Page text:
Aside from the theme song, I don't think there's a line I identify more with the Harry Potter franchise than Robbie Coltrane as Hagrid saying "You're a wizard, Harry!" It was used in so much promotional content. I heard it over and over again. And it's a great line. I tells a new audience to a new franchise what the story is about. This kid over here? He's a wizard and he didn't know it. Let's go have some hijinx!

Perfect. So what's the problem? Well, the kid who doesn't think he's special discovers he's extra special! is a pretty established trope in children's fiction. Hell, it's pretty frequent in adult fantasy/sci fi as well. Big things in little packages and all that. Oh no, I'm crippled! or No one likes me! or whatever and then bam, I have magic powers that more than compensates for any shortcoming I previously had (often erasing that shortcoming in the same stroke).

As with all my other writing, I am


of these kinds of things. They're not bad, not necessarily. They can still be awesome if the writing is awesome, but we've seen it SO many times. You're a wizard, Harry!

So here I am writing my first middle grade fantasy, and I make sure I have a completely mundane main character. His name is Mirza. He works in the stables as a groom. You know what? I'll go one better. He's a runt. He's small for his size, has trouble handling the horses, and the other grooms don't like him. (This should have been my first warning because now I've given him a deficiency to overcome.)

This was the character that was going to save the shahzadi. He did not have magical powers or any kind of special skills. He wasn't a thief. He wasn't a fighter. He knew how to raise cats to be good mousers and he got beat on by his father and the other grooms, so he was tough but psychologically scarred. And that little guy was going to have to do great things!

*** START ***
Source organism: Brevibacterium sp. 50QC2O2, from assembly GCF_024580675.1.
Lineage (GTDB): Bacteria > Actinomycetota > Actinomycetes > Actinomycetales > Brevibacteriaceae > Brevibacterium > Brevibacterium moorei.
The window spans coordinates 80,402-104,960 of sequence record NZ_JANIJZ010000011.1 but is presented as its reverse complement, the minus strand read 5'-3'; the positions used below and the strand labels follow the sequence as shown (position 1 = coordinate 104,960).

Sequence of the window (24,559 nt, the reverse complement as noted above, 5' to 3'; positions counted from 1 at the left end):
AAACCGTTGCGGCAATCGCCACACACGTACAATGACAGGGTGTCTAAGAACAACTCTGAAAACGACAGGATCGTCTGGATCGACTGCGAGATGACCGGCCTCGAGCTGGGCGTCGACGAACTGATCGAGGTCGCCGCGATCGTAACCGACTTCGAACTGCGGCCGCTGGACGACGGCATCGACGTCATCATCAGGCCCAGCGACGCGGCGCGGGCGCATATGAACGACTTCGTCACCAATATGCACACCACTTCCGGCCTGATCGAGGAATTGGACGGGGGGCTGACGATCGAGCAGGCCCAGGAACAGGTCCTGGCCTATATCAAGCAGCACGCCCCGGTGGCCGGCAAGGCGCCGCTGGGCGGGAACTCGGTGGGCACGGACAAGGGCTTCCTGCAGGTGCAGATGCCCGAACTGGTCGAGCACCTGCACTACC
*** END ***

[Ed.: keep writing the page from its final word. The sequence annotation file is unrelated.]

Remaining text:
...but as I started writing, a whole sub-plot with Mirza's mother surfaced that I had not even thought of. My original plan was Introduction > Inciting Incident > Action > Resolution > The End. Somehow > Character Development snuck in there and all these things happen that I had never planned to have happen and a character says, "You're a wizard."



That's the sound of a 20-car pile-up on the highway after someone dropped Robbie Coltrane right in the middle of traffic. Mirza can't be a wizard! Everyone's expecting him to be a wizard! Just knowing it's a middle grade fantasy, there's a high probability that the kind is going to end up having some kind of magical powers. He's supposed to be different. He's mundane. He's the everyboy character! If every boy was short and beaten by his dad.

The problem? The story's better for it. The sub-plot is an awesome one and has directly affected the climax. He's a better character and I'm trying my damndest not to fall into that bottomless pit of cliche. I will have either walked the tightrope or just don't realize I'm already falling.

So here's my question to you. Is it possible in a MG/YA novel to have your character be a wizard and to actually call him a wizard? Or has Harry Potter ruined that for the next decade? Do I need to call him something else? Sorcerer, magician, magus, djinn, or what not?